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24 Oct 2023

Weekly quick take: 23 October 2023

What’s the latest with currencies and FX markets this week? Paul Robson, Head of G10 FX Strategy, shares his views.

By Paul Robson

Head of G10 FX Strategy, EMEA

4 minute read time

What’s in store this week for currencies and FX markets?

 

UK activity indicators soften as inflation stays high and impact of higher interest rate asserts

Official UK data last week showed that consumer price inflation has been slow to fall, and unemployment may now be rising. To my mind, the position is likely to get worse before it gets better as households are still facing higher mortgage refinancing costs. This will likely be the case for the next 12 to 18 months based on Bank of England (BoE) data. 

This week also sees several important data releases ahead of 2 November’s BoE Monetary Policy Committee (MPC) meeting. These include delayed Labour Force Survey employment statistics. The Bloomberg consensus forecast is for a sizeable decline in employment. ‘Flash’ Purchasing Managers’ (PMI) surveys are expected (Bloomberg’s consensus) to edge up slightly in October, but to remain mired some way in contractionary territory.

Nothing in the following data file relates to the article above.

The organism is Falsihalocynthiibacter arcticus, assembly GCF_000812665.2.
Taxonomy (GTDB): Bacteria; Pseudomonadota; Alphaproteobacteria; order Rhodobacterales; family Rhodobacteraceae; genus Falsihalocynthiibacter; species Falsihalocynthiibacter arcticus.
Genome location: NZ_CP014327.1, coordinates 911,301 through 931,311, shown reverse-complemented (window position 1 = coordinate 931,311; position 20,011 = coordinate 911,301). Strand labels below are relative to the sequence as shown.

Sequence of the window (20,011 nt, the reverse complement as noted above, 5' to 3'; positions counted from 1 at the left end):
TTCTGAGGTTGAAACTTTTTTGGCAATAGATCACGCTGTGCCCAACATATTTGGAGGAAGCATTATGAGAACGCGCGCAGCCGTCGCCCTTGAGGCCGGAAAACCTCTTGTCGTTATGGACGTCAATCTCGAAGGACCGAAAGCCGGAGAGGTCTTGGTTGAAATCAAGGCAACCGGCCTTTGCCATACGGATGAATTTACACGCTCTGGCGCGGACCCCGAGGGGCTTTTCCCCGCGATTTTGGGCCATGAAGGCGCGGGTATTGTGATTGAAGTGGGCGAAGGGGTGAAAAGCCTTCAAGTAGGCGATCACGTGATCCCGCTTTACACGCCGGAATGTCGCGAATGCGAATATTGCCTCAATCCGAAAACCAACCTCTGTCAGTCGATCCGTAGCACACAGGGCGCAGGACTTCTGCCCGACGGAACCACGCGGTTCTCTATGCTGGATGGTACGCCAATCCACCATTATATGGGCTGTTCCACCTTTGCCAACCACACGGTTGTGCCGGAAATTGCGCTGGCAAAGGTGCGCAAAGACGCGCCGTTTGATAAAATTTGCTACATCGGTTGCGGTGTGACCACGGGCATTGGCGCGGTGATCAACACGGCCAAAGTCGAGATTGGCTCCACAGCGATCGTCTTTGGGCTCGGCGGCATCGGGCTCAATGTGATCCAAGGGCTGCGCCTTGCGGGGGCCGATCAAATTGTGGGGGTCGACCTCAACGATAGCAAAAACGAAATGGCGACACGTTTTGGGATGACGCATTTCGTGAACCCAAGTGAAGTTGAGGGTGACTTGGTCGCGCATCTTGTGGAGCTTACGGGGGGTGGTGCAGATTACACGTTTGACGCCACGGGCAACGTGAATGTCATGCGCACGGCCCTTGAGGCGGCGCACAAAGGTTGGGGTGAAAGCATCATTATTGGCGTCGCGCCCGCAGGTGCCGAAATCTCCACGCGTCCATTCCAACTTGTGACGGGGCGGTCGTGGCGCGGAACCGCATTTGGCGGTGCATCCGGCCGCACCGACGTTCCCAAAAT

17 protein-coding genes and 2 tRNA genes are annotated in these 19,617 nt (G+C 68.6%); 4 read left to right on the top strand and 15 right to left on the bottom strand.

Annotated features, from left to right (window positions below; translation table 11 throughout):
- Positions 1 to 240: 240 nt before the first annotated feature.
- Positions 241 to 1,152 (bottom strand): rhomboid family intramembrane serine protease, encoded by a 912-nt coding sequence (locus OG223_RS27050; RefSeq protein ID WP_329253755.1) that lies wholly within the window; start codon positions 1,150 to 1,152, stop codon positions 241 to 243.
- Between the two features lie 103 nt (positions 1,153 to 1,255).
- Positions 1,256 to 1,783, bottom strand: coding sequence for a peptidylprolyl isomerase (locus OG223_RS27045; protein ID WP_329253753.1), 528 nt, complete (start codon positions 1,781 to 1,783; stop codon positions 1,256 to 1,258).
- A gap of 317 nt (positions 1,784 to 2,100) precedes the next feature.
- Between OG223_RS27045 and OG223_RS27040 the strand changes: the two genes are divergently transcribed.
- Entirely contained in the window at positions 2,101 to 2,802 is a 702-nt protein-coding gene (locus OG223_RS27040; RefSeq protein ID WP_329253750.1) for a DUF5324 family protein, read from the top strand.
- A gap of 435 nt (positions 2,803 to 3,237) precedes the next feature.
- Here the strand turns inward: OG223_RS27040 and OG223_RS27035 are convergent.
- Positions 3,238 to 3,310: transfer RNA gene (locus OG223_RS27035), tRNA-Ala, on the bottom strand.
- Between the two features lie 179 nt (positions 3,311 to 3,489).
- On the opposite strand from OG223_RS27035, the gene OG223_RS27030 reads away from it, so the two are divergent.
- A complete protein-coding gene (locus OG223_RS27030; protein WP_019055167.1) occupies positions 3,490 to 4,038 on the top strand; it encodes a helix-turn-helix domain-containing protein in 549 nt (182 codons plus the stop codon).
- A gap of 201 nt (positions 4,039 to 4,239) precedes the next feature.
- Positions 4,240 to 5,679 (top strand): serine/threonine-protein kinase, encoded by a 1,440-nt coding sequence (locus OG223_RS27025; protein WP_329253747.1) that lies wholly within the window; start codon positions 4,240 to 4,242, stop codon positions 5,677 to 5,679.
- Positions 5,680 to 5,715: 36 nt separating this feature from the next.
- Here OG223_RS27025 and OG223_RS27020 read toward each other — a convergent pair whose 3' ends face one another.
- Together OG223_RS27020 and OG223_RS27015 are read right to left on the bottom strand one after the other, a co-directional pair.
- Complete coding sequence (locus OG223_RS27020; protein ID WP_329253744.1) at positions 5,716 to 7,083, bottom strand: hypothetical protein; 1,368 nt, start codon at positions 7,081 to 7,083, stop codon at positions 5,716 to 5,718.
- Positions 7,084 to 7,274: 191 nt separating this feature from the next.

The outlook for Sterling is a traditional balance between relatively high nominal interest rates and relatively weak growth prospects, in my view. A large and persistent UK current account deficit means that relative growth is potentially more important for Sterling than it is for most major currencies. According to market forecasts collected by Bloomberg, the UK is set to be the weakest performing top 30 economy next year. To me, this suggests the interest rate/growth balance is set to shift to the detriment of Sterling. 

A meaningful turn higher in GBP/USD may need more concrete signs that the US economy is finally slowing, something that would provide confidence that the US Federal Reserve (Fed) will also soon be finished in raising interest rates. Over the past 10 years, GBP/USD has often found support around 1.20. I believe that this may reflect UK financial and physical assets appearing better value to international investors at such exchange rates. 

 

Geopolitics still in focus

In the past, rising geopolitical tensions have correlated positively with a stronger USD. At times, the same has been true for the EUR given the region runs a current account surplus and money tends to flow home during times of stress. 

The start of this week’s trading has seen global stock markets fall as investors digest what developments in the Middle East may mean for corporate earnings and asset valuations. Outside of geopolitics, while the US Federal Reserve is in blackout, we still get US GDP (Gross Domestic Product) and another set of inflation data. 

According to a survey of economists carried out by Bloomberg, the European Central Bank (ECB) is expected to leave interest rates on hold on Thursday. I’ll be watching for any hints about what “table mountain” looks like from its perspective in the context of weakening activity and softening inflation.

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